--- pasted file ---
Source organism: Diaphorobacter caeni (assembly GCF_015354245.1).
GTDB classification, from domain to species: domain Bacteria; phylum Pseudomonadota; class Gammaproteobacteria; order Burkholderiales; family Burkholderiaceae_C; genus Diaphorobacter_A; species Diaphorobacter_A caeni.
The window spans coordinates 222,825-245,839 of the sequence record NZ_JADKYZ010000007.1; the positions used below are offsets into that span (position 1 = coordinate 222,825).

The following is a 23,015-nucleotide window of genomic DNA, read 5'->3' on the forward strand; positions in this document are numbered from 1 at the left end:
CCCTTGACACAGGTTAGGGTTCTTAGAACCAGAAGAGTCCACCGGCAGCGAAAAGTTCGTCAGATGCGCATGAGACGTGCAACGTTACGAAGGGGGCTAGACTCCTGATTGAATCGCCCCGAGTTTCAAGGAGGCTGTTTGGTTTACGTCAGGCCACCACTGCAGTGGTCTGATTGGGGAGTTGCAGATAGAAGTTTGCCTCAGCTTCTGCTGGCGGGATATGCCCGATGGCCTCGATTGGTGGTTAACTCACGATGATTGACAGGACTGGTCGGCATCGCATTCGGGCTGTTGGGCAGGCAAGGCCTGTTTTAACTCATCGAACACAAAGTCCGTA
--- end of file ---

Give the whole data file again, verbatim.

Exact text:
Source organism: Diaphorobacter caeni (assembly GCF_015354245.1).
GTDB classification, from domain to species: domain Bacteria; phylum Pseudomonadota; class Gammaproteobacteria; order Burkholderiales; family Burkholderiaceae_C; genus Diaphorobacter_A; species Diaphorobacter_A caeni.
The window spans coordinates 222,825-245,839 of the sequence record NZ_JADKYZ010000007.1; the positions used below are offsets into that span (position 1 = coordinate 222,825).

The following is a 23,015-nucleotide window of genomic DNA, read 5'->3' on the forward strand; positions in this document are numbered from 1 at the left end:
CCCTTGACACAGGTTAGGGTTCTTAGAACCAGAAGAGTCCACCGGCAGCGAAAAGTTCGTCAGATGCGCATGAGACGTGCAACGTTACGAAGGGGGCTAGACTCCTGATTGAATCGCCCCGAGTTTCAAGGAGGCTGTTTGGTTTACGTCAGGCCACCACTGCAGTGGTCTGATTGGGGAGTTGCAGATAGAAGTTTGCCTCAGCTTCTGCTGGCGGGATATGCCCGATGGCCTCGATTGGTGGTTAACTCACGATGATTGACAGGACTGGTCGGCATCGCATTCGGGCTGTTGGGCAGGCAAGGCCTGTTTTAACTCATCGAACACAAAGTCCGTA